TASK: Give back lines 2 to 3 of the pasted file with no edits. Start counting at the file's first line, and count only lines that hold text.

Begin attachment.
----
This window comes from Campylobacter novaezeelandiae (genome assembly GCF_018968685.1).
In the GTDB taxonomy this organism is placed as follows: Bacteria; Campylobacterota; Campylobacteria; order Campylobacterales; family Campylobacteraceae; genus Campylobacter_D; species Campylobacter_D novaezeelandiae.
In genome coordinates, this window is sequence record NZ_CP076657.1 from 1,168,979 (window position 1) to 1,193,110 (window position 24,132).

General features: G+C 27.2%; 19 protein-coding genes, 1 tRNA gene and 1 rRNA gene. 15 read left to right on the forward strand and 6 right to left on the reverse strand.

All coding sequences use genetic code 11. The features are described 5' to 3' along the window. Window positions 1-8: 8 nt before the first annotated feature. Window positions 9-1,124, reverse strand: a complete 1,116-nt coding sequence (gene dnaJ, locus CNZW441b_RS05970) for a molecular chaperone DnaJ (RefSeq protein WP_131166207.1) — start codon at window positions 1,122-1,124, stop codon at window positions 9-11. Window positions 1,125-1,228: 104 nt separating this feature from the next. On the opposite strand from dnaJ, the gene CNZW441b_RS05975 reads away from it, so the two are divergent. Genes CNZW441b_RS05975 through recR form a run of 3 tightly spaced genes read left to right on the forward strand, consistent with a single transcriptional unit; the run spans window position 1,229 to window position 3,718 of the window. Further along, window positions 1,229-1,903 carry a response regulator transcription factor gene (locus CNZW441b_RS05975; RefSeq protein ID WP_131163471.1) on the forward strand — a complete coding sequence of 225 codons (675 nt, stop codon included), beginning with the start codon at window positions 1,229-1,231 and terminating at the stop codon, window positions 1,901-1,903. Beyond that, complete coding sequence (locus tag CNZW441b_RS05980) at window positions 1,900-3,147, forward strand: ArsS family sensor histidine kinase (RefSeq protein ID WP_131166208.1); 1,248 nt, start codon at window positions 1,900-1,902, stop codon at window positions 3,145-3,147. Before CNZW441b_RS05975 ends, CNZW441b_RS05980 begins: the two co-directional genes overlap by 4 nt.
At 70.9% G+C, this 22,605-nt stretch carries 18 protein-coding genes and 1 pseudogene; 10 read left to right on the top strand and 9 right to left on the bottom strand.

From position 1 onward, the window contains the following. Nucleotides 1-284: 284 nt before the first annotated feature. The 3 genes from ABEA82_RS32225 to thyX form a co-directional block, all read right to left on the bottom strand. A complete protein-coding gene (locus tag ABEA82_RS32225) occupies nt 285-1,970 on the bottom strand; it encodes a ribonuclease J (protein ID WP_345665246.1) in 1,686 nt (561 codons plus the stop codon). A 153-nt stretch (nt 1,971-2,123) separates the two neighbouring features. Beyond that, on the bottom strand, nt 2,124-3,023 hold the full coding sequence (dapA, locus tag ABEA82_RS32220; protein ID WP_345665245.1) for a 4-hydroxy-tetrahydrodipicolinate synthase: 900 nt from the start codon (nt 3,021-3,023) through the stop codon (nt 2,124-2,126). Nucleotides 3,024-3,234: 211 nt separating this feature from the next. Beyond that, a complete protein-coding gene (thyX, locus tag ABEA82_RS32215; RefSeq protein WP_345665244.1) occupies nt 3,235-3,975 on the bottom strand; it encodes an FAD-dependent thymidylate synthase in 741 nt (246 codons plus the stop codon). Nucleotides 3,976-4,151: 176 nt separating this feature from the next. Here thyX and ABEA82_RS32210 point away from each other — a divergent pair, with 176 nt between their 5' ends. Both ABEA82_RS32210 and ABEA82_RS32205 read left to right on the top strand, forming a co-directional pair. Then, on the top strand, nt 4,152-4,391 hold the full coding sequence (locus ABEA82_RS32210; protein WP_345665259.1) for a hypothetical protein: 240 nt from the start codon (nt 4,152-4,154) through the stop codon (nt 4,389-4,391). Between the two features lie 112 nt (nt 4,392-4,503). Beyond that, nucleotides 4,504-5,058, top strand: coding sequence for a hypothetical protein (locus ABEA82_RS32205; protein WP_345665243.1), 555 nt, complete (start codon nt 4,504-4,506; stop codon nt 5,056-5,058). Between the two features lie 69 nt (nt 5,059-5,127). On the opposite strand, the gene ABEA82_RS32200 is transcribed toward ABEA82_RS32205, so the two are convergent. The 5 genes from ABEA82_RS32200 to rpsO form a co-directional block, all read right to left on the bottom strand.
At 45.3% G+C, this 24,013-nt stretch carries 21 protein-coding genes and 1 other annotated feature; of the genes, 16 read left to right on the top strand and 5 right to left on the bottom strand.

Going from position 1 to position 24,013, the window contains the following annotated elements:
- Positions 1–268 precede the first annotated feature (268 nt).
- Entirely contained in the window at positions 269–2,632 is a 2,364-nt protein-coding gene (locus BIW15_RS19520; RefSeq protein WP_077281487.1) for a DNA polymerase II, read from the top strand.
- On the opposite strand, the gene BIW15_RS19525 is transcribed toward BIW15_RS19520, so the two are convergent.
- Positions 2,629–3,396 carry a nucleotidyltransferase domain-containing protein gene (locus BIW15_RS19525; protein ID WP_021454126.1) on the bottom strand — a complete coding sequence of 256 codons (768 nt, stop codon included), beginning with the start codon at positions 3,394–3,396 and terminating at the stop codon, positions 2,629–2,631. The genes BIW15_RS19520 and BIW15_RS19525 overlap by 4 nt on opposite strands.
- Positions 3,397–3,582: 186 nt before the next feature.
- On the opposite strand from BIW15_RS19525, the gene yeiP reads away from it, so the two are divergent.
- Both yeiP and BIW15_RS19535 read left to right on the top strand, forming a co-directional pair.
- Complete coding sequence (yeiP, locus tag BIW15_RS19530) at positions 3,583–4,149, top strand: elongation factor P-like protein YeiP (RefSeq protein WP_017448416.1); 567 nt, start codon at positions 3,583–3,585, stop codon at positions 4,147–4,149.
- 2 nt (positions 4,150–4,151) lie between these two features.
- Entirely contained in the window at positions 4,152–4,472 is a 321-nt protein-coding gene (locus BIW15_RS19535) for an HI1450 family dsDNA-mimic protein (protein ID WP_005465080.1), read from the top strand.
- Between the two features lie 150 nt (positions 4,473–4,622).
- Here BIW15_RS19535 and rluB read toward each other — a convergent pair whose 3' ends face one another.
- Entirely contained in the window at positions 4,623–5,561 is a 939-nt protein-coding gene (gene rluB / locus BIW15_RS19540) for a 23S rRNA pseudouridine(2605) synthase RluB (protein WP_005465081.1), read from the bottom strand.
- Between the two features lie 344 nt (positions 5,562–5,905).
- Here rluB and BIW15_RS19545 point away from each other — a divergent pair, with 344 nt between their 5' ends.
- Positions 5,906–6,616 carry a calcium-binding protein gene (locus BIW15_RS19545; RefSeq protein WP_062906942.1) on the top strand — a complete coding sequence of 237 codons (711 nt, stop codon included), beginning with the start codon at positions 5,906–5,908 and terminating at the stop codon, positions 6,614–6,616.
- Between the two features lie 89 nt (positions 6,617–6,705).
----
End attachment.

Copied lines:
In the GTDB taxonomy this organism is placed as follows: Bacteria; Campylobacterota; Campylobacteria; order Campylobacterales; family Campylobacteraceae; genus Campylobacter_D; species Campylobacter_D novaezeelandiae.
In genome coordinates, this window is sequence record NZ_CP076657.1 from 1,168,979 (window position 1) to 1,193,110 (window position 24,132).